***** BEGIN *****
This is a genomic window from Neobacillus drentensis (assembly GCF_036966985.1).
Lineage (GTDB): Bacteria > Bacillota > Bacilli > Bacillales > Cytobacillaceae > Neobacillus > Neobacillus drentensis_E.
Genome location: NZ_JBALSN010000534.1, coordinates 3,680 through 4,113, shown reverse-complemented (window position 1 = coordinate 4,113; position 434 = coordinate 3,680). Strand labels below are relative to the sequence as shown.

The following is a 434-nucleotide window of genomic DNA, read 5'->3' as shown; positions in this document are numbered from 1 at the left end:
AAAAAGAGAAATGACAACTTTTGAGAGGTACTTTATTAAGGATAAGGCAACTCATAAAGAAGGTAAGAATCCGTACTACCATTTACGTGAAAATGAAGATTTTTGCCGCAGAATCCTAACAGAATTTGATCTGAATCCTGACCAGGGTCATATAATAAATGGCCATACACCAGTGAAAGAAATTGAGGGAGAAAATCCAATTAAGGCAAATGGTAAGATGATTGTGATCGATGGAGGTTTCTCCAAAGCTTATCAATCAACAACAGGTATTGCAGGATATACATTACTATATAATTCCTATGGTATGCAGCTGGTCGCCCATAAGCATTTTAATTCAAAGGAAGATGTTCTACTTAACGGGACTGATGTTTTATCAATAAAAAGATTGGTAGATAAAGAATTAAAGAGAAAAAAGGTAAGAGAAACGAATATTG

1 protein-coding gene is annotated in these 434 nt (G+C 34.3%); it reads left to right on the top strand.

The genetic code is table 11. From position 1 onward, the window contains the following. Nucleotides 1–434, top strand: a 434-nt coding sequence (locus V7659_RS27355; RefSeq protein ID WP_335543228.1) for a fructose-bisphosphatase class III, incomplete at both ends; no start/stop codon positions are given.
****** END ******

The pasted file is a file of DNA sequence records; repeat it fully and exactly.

This is a genomic window from Neobacillus drentensis (assembly GCF_036966985.1).
Lineage (GTDB): Bacteria > Bacillota > Bacilli > Bacillales > Cytobacillaceae > Neobacillus > Neobacillus drentensis_E.
Genome location: NZ_JBALSN010000534.1, coordinates 3,680 through 4,113, shown reverse-complemented (window position 1 = coordinate 4,113; position 434 = coordinate 3,680). Strand labels below are relative to the sequence as shown.

The following is a 434-nucleotide window of genomic DNA, read 5'->3' as shown; positions in this document are numbered from 1 at the left end:
AAAAAGAGAAATGACAACTTTTGAGAGGTACTTTATTAAGGATAAGGCAACTCATAAAGAAGGTAAGAATCCGTACTACCATTTACGTGAAAATGAAGATTTTTGCCGCAGAATCCTAACAGAATTTGATCTGAATCCTGACCAGGGTCATATAATAAATGGCCATACACCAGTGAAAGAAATTGAGGGAGAAAATCCAATTAAGGCAAATGGTAAGATGATTGTGATCGATGGAGGTTTCTCCAAAGCTTATCAATCAACAACAGGTATTGCAGGATATACATTACTATATAATTCCTATGGTATGCAGCTGGTCGCCCATAAGCATTTTAATTCAAAGGAAGATGTTCTACTTAACGGGACTGATGTTTTATCAATAAAAAGATTGGTAGATAAAGAATTAAAGAGAAAAAAGGTAAGAGAAACGAATATTG

1 protein-coding gene is annotated in these 434 nt (G+C 34.3%); it reads left to right on the top strand.

The genetic code is table 11. From position 1 onward, the window contains the following. Nucleotides 1–434, top strand: a 434-nt coding sequence (locus V7659_RS27355; RefSeq protein ID WP_335543228.1) for a fructose-bisphosphatase class III, incomplete at both ends; no start/stop codon positions are given.